Diurnal Variance in Stroke Onset
To the Editor:
We were interested to read the article by Stergiou et al and response by Dr Burszstyn.1–3 The diurnal variation in stroke onset is of both practical and physiological interest. The hypothesis that siesta may be associated with stroke suggests real changes in physiology. In Calgary, Canada, siesta is not practiced. We collected time of stroke onset, defined by the last-seen-well principle, for all strokes (n=538) admitted to Foothills Medical Center in Calgary over the calendar year 2000. Stroke onset times were grouped by hour. The Figure shows the raw data and a fitted polynomial regression curve for the number of strokes admitted to hospital by hour of onset. The curve showed a reasonable fit to the data using linear regression corrected for autocorrelation of residuals (P=0.035).
The 1700-h peak in stroke occurrence, seen in Athens, does not occur in Calgary, providing some observational evidence that siesta may be an important risk factor for stroke occurrence. Alternately and perhaps more likely, ethnocultural differences in stroke risk factors and behaviors, stroke type, primary preventive treatments, and other factors may influence the local diurnal variation in stroke onset.
Stergiou GS, Vemos KN, Pliarchopoulou KM, Synetos AG, Roussias LG, Mountokalakis TD. Parallel morning and evening surge in stroke onset, blood pressure and physical activity. Stroke. 2002; 33: 1480–1486.
Bursztyn M. Parallel morning and evening surge in stroke onset, blood pressure and physical activity. Stroke. 2002; 33: 2346. Letter
Stergiou GS, Vemmos KN, Mountokalakis TD. Parallel morning and evening surge in stroke onset, blood pressure and physical activity. Stroke. 2002; 33: 2347. Letter
The letter by Hill and Newcommon raises important points: It strengthens the observations that practice of the siesta may be associated with stroke1 by showing that where there is no siesta the afternoon onset of stroke is not seen. However, the authors say that “in Calgary, Canada, siesta is not practiced.” In Jerusalem, Israel, we were also surprised to find that about 30% to 35% of those referred for ambulatory blood pressure monitoring practiced the siesta.2,3 We learned, however, that detection is easier when subjects are implicitly questioned about the siesta. In older people,4 we found the prevalence of the practice among 70-year-olds is even more common, almost 61%. Stergiou et al1 report that among their ambulatory blood pressure data set, the prevalence of the siesta may be as high as 75% to about 90% in those over 70 years of age!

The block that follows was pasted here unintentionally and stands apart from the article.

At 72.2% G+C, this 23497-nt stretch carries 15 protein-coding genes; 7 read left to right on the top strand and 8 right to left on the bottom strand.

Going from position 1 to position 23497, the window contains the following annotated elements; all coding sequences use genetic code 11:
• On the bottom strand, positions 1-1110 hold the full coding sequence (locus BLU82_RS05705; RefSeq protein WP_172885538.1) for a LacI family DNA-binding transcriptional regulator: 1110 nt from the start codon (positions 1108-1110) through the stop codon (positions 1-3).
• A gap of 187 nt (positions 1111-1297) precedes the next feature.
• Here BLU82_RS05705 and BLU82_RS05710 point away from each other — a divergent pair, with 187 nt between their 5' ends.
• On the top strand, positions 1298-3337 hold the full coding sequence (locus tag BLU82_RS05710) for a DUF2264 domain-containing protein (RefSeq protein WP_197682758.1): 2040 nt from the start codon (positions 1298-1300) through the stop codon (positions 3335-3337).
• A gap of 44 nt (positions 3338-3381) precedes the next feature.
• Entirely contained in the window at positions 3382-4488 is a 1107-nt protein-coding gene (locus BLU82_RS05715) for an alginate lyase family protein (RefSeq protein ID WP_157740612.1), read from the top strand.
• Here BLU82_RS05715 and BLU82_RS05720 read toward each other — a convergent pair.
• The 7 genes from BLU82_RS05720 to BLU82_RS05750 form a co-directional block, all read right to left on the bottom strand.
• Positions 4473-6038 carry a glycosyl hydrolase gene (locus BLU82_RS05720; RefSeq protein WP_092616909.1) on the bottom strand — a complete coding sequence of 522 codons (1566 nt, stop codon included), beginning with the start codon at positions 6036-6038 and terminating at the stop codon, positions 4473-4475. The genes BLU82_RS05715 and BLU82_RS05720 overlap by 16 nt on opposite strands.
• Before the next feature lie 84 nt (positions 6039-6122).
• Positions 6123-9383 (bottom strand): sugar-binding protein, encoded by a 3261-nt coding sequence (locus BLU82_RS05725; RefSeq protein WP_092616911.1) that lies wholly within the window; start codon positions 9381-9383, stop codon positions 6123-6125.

As the siesta emerges as an important risk factor, it should be looked for. Of course there are cultural and ethnic differences:
“Mad dogs and Englishmen go out in the mid-day sun The Japanese don’t care to, the Chinese don’t dare to Hindus and Argentines sleep firmly from twelve to one
But Englishmen detest a siesta” —
— Noel Coward (1899–1973)
However, prejudice will not help identify those who sleep in the afternoon—only direct questioning will.
Stergiou GS, Vemmos KN, Pliarchopoulou KM, Synetos AG, Roussias LG, Mountokalakis TD. Parallel morning and evening surge in stroke onset, blood pressure, and physical activity. Stroke. 2002; 33: 1480–1486.
Bursztyn M, Mekler J, Wachtel N, Ben-Ishay D. Siesta and blood pressure monitoring: comparability of the afternoon nap and night sleep. Am J Hypertens. 1994; 7: 217–221.